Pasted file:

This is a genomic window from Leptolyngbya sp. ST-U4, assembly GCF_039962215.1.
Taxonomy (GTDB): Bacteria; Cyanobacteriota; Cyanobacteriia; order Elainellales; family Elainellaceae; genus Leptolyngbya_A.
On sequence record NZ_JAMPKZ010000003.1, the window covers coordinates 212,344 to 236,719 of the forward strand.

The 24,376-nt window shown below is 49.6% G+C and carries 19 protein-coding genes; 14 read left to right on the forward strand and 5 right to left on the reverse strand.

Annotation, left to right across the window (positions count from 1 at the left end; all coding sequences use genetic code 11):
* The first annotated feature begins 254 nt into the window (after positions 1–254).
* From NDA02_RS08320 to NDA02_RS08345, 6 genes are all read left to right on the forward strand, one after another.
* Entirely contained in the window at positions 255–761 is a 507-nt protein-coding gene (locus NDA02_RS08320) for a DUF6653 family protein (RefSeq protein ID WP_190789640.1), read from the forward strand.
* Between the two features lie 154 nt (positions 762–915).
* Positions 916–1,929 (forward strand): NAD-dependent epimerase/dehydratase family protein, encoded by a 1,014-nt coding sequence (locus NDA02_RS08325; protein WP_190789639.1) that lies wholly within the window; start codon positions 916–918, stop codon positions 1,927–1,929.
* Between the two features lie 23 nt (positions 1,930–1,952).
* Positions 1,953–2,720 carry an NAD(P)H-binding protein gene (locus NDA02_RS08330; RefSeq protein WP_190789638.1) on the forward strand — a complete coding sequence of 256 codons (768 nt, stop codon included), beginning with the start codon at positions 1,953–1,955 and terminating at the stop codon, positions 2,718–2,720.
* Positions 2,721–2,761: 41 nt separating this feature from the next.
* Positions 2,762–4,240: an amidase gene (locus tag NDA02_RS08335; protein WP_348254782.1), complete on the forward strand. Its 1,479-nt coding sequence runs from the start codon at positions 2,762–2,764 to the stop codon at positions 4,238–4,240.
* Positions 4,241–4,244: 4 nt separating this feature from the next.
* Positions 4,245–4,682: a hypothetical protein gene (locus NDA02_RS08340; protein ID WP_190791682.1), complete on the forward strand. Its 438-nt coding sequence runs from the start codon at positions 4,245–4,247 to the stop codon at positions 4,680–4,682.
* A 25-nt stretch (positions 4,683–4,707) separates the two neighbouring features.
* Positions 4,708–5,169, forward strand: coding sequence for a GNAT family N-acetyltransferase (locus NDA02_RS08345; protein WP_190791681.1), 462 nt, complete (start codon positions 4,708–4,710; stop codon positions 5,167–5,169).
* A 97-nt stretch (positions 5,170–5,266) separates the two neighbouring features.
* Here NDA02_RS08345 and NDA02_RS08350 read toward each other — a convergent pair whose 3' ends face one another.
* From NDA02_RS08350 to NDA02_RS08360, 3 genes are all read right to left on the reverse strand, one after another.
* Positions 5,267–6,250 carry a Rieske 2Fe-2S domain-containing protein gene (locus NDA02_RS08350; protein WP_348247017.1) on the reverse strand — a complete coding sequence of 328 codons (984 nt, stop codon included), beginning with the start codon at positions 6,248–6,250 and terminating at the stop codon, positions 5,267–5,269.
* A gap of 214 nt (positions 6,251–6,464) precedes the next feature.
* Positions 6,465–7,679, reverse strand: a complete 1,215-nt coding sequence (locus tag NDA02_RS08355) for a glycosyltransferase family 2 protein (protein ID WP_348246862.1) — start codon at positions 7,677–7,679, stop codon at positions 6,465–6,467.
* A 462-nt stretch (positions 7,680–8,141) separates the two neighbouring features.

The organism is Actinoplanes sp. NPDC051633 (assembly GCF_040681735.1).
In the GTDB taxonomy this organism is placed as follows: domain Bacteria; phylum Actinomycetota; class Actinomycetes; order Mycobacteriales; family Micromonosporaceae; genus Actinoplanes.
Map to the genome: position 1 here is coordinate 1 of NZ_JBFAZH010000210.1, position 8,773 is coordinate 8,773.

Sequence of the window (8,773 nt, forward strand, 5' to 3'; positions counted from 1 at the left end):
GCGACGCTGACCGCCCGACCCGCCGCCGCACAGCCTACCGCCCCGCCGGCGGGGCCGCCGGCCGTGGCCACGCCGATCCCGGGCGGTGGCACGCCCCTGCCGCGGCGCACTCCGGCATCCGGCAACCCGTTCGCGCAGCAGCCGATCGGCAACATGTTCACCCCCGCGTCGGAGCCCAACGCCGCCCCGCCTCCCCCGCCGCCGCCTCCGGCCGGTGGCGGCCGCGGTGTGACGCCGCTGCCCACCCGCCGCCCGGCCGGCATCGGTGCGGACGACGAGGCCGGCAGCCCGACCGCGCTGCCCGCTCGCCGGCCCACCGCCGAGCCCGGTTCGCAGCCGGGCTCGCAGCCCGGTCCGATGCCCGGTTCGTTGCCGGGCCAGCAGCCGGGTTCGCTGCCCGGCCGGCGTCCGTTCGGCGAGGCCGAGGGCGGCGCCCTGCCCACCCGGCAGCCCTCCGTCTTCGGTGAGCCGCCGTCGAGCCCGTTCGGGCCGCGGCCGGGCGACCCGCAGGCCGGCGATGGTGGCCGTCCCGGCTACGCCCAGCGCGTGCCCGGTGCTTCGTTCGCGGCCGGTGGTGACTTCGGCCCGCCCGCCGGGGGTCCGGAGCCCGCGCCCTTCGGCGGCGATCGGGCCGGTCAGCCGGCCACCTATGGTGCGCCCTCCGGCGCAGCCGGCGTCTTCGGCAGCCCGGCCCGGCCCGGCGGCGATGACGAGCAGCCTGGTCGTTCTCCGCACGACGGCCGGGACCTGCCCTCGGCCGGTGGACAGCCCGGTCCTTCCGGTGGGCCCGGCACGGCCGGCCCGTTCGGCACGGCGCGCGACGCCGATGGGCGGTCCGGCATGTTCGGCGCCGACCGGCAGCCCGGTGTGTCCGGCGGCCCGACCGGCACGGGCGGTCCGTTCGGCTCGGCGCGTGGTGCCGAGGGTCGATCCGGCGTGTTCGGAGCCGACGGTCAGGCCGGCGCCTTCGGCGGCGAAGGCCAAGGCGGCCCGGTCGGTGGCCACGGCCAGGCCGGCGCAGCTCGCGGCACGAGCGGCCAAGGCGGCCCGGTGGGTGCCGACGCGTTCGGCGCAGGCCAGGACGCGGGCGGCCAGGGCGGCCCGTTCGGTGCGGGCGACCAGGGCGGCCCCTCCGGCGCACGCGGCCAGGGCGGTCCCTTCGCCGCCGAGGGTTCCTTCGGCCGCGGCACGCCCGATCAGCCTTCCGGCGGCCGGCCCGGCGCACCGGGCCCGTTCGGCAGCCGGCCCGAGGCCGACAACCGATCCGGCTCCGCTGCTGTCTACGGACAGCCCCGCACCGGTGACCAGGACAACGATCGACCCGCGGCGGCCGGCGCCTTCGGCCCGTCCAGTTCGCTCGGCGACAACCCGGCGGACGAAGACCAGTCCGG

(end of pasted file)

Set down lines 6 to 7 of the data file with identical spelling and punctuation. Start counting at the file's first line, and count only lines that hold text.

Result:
* The first annotated feature begins 254 nt into the window (after positions 1–254).
* From NDA02_RS08320 to NDA02_RS08345, 6 genes are all read left to right on the forward strand, one after another.